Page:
According to the Trust, “outsourcing the management aspects [of their properties] to Blue Marble” was “an important step as we focus on increasing the returns that allow the Coalfields Regeneration Trust to continue to create programmes that meet with the diverse and complex needs that are still prevalent within former mining towns and villages.”
Which makes you wonder if Blue Marble is the best choice, given its sister business is trying to demolish a coalfield community’s homes.
When we asked the Trust about their relationship with Blue Marble, they were less enthusiastic than they had been in 2018. A spokesperson distanced the Trust from the company, saying they did not currently “retain” Blue Marble to manage their property portfolio. They declined to comment further when we pressed them on whether this meant they would not work with Blue Marble again in the future.
Picture of Blue Marble office from bmassetmanagement.co.uk
Blue Marble Property Fund
Other Pemberstone/Blue Marble property ventures include the “Blue Marble Property Fund 1 LP”, a commercial property fund launched in 2018. Essentially, they want to raise £10million from wealthy clients to invest in six to eight commercial properties across England and Wales. Investors must front up at least £100,000 to invest in the fund, managed by Salford-based company, Infinity Fund Management, which is not part of the Pemberstone group.
Whittington Hall Business Park
Picture of Whittington Hall Business Park from bmassetmanagement.co.uk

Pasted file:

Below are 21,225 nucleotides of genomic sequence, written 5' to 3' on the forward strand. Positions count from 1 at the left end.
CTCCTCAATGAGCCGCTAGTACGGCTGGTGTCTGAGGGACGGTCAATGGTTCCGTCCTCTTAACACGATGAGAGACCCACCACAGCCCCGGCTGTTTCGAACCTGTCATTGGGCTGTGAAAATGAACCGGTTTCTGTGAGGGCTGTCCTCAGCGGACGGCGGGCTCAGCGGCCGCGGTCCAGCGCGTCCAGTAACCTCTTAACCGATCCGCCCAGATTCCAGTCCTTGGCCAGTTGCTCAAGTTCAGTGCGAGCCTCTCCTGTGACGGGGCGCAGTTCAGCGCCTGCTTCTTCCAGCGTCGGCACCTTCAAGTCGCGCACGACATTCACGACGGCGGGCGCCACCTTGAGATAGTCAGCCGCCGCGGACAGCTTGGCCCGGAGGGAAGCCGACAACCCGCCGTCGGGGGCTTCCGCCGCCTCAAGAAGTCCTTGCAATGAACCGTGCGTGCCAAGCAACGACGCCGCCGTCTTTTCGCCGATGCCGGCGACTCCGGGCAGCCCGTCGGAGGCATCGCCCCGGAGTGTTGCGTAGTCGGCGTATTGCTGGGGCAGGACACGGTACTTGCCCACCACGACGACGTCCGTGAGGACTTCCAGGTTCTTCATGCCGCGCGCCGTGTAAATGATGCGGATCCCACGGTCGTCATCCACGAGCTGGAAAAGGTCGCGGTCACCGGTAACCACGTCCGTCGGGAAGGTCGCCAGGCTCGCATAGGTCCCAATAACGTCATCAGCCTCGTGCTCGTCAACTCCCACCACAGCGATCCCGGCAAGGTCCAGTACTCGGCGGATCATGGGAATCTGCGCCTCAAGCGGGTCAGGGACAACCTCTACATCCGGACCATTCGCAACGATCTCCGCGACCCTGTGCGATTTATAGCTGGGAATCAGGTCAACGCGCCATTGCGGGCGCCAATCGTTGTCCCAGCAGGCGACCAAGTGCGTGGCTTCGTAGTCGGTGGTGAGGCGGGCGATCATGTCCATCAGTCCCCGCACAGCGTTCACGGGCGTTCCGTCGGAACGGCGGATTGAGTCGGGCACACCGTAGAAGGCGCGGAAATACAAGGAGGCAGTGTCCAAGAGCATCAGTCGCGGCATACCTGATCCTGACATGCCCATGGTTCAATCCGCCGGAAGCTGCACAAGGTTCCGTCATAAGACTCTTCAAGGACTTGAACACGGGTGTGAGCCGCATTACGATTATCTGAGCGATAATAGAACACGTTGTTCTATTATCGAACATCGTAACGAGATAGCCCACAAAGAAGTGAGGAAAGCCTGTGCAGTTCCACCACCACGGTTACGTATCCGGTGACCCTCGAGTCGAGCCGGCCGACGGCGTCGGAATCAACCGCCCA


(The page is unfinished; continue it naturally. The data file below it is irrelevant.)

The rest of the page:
Barker also makes money from letting out commercial space at his Whittington Hall Business Park, where almost all his companies are registered. Run through Pemberstone subsidiary Pemberstone Partnership LLP and managed by Blue Marble, the group has made good money from the venture, with revenue totalling £1.3 million in 2015, the latest year figures are available for.
Tenants listed include Hofmann Pruftechnik UK Ltd, an “automotive software and control systems company” and a subsidiary of the Japanese instrumentation business Horiba Group. Housing Partners, a social housing tech provider, is also registered at Whittington Hall.
Company accounts show Handelsbanken has also supported Pemberstone in this venture, through a £5.4 million loan, due to be paid back in May this year.
In 2015, Barker and Pemberstone bought Ilford Photo, a photographic materials company which is dedicated to producing black-and-white film, paper and chemicals.
Accounts available at Companies House suggest it is one of Pemberstone’s biggest money-making businesses, enjoying the modest resurgence in analogue photography’s popularity. Ilford made a profit of £2.5 million in 2019, from revenues of £21million. Its film is sold across the UK and shipped to the US. You can find them on their website, Twitter and Facebook .
The Chill Factore
Not content with property, Barker bought the longest indoor ski slope in the country in 2015, Manchester’s Chill Factore. Jointly owned with property regeneration corporation the U&I Group, the Chill Factore posted revenues of over £7million in 2018 and is one of Pemberstone’s biggest businesses.
Image from https://aboutmanchester.co.uk/54744-2/
Another of Barker’s ventures is Ethical Goods, jointly controlled with ex-stockbroker Ralph Cotto. According to their website, their aim is to “offer a range of services that enable your company or charity to be more ethical, share your story and increase your bottom line”.
They have an ongoing partnership developing bespoke charity fundraising platforms for the Crowdfunder website. Their website lists a range of other businesses and charities they have provided consultancy for, including Comic Relief, Salvation Army, BikeUK, Getty Images and CostCutter (click here and here for full lists).
Click here to see the full range of the Pemberstone group on their website, including travel agencies, locks and labels.
To see how you can support the campaign to save the Sugar Hill estate, go to their website – https://saveourhomesls26.org/ – or Facebook page.